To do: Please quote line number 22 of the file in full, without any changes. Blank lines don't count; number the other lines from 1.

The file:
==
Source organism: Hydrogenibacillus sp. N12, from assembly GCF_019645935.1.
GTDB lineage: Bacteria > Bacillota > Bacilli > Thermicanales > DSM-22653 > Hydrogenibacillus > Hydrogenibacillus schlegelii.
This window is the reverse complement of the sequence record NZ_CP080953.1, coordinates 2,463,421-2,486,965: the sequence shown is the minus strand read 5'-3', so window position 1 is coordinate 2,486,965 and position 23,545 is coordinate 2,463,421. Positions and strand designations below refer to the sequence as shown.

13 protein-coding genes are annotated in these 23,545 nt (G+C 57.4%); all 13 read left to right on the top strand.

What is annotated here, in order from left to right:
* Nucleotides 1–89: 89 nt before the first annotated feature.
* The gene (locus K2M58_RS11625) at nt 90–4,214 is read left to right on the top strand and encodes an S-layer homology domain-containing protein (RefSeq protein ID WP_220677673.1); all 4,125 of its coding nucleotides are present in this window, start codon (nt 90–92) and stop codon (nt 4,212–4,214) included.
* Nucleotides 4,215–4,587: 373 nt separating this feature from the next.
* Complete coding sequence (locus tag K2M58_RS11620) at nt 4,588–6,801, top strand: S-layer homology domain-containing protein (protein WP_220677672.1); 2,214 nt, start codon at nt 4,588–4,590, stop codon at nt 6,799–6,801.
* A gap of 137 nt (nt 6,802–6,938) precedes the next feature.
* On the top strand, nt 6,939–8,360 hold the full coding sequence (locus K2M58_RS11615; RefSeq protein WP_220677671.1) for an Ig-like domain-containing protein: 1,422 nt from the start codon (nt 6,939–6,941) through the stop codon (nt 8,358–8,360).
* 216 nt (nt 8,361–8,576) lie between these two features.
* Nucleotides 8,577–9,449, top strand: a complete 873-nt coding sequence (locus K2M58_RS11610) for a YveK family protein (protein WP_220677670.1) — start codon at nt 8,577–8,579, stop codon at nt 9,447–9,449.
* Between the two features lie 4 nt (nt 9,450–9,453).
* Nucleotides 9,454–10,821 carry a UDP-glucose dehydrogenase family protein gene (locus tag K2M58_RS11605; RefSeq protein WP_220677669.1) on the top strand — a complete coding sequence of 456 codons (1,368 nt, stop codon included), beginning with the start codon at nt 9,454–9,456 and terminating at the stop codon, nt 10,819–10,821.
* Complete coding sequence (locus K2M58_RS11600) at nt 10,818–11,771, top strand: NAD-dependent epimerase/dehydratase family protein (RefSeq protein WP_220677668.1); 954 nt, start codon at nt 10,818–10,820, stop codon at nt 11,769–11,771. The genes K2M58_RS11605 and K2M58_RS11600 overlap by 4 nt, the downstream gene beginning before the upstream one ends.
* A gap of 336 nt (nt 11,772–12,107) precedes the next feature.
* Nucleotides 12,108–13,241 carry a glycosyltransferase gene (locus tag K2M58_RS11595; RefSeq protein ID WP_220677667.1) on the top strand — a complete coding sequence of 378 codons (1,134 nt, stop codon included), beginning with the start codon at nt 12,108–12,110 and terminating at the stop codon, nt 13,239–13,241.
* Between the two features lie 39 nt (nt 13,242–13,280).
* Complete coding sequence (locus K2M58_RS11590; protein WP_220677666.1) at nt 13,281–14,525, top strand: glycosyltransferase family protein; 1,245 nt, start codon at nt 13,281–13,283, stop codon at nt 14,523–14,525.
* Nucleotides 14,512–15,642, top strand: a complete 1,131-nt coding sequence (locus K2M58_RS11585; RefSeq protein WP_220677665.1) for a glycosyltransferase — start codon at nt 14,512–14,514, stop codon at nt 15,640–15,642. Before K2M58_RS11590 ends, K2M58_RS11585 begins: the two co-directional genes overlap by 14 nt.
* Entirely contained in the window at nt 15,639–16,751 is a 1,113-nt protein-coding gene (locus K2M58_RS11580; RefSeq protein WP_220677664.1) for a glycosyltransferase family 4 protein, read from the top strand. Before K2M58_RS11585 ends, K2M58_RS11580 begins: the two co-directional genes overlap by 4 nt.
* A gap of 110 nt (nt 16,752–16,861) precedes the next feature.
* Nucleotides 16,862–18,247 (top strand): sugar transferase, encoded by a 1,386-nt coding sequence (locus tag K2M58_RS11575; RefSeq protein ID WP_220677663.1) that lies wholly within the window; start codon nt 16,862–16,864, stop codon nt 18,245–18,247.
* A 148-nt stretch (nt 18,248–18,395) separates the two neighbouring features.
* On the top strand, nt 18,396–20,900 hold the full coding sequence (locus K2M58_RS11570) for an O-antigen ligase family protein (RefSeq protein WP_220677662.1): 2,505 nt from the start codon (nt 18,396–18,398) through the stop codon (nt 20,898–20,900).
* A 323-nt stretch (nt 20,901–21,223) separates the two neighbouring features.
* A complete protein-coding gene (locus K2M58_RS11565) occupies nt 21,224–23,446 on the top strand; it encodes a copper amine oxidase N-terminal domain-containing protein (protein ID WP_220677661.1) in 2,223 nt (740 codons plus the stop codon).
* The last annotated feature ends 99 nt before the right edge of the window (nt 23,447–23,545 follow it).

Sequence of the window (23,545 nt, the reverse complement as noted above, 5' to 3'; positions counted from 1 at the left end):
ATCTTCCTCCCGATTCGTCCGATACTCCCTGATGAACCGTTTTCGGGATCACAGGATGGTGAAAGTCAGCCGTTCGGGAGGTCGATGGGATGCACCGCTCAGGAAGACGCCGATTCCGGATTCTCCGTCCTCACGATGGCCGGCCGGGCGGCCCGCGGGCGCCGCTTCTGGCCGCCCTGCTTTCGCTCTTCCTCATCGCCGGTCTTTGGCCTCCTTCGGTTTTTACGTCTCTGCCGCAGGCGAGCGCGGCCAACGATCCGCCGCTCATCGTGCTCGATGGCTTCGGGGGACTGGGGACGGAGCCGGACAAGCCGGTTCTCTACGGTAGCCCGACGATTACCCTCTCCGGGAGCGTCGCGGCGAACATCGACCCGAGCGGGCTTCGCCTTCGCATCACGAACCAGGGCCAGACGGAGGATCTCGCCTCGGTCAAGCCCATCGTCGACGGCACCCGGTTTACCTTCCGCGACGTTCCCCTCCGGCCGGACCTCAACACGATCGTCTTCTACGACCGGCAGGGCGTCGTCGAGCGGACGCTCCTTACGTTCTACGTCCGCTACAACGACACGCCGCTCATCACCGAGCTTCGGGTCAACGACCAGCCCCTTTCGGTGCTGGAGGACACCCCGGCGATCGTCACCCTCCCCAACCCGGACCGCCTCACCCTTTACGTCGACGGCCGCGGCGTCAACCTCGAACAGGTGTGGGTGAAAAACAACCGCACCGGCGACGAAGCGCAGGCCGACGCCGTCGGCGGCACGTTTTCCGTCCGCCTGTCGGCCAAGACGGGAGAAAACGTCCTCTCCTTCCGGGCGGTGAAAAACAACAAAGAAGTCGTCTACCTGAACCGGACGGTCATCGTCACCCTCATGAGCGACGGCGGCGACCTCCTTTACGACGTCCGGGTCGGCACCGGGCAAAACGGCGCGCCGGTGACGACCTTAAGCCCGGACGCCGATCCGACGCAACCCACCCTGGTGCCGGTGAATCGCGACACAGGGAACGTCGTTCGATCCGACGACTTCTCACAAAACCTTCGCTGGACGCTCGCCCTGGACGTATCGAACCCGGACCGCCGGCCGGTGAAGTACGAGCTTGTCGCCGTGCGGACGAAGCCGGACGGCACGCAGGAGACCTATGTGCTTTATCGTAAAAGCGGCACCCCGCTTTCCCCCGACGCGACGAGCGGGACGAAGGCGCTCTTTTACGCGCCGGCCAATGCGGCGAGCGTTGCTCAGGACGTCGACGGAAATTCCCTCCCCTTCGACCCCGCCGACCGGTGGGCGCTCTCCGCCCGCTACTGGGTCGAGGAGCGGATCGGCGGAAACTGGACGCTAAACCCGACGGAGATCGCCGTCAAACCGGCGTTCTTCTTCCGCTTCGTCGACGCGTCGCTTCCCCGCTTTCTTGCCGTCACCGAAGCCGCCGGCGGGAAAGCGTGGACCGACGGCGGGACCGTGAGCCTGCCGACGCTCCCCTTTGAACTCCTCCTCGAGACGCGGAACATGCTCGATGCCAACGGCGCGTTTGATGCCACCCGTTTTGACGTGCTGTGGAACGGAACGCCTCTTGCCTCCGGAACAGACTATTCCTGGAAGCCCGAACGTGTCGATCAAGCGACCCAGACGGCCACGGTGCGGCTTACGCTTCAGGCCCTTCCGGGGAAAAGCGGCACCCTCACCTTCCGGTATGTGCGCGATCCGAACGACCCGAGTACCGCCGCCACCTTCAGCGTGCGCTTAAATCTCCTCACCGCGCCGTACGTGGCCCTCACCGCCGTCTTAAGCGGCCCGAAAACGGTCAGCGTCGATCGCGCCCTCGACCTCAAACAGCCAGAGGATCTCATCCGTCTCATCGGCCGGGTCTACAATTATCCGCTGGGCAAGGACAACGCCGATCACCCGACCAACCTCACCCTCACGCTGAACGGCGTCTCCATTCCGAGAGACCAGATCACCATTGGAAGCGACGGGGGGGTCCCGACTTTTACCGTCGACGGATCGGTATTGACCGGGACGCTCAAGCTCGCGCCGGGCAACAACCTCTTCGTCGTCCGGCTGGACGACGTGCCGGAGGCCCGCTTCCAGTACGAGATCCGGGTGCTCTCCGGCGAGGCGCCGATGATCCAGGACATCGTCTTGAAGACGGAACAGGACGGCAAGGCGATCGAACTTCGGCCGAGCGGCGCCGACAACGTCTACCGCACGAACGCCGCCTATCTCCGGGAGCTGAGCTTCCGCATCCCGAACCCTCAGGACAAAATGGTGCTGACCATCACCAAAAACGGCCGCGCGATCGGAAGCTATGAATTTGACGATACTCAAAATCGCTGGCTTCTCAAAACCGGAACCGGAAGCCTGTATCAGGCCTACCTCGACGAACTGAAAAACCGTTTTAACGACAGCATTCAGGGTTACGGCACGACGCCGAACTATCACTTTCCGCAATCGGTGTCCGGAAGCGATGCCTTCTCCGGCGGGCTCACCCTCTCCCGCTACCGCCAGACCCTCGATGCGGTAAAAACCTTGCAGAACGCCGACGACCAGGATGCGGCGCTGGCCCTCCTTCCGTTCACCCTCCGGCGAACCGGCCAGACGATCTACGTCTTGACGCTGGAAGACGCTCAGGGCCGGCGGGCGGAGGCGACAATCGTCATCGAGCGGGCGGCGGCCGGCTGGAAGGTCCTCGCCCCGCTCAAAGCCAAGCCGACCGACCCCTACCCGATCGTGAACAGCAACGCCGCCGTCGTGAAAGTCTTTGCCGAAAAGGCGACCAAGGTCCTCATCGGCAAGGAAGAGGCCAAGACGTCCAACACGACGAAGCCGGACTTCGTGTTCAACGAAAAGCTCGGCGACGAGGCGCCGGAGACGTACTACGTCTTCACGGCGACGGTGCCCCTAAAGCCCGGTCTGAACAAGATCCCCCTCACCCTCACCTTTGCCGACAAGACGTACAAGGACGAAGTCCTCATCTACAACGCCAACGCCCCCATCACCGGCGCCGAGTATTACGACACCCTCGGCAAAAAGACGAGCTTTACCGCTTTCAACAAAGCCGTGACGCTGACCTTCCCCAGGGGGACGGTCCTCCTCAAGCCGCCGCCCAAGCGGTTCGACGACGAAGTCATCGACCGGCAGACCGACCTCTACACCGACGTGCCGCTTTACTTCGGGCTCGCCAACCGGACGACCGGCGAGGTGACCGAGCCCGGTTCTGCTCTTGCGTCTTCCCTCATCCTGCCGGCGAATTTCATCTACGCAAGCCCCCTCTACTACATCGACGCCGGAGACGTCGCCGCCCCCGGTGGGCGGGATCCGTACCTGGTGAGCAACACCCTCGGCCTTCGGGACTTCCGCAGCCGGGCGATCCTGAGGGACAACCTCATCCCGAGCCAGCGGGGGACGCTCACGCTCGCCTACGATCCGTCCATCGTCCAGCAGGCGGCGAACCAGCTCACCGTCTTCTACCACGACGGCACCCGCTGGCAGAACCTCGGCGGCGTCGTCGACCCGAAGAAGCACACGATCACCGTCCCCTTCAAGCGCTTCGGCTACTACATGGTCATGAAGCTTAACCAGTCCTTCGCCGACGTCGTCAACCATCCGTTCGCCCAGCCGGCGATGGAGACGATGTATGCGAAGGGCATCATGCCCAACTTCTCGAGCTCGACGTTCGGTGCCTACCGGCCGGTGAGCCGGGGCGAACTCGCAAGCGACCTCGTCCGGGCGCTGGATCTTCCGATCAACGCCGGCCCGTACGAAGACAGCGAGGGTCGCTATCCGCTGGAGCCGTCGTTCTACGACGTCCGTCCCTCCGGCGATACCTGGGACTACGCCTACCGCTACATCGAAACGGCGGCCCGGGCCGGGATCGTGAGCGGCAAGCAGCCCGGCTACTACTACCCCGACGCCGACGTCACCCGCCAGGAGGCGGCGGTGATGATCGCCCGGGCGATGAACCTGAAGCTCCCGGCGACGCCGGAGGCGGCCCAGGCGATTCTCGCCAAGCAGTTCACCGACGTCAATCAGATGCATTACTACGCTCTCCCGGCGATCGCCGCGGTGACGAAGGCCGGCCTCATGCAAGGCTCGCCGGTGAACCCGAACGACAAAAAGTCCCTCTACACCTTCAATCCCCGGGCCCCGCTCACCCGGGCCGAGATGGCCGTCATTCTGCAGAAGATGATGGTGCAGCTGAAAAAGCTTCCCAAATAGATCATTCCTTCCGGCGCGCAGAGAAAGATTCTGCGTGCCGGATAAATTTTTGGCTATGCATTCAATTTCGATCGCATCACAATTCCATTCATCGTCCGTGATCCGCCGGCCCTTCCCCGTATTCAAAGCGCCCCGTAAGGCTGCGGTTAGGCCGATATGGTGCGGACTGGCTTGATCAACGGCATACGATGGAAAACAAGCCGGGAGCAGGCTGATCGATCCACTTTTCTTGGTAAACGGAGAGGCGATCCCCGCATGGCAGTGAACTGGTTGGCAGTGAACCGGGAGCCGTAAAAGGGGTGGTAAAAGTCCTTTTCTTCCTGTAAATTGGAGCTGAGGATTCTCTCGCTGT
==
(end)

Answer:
* Entirely contained in the window at nt 15,639–16,751 is a 1,113-nt protein-coding gene (locus K2M58_RS11580; RefSeq protein WP_220677664.1) for a glycosyltransferase family 4 protein, read from the top strand. Before K2M58_RS11585 ends, K2M58_RS11580 begins: the two co-directional genes overlap by 4 nt.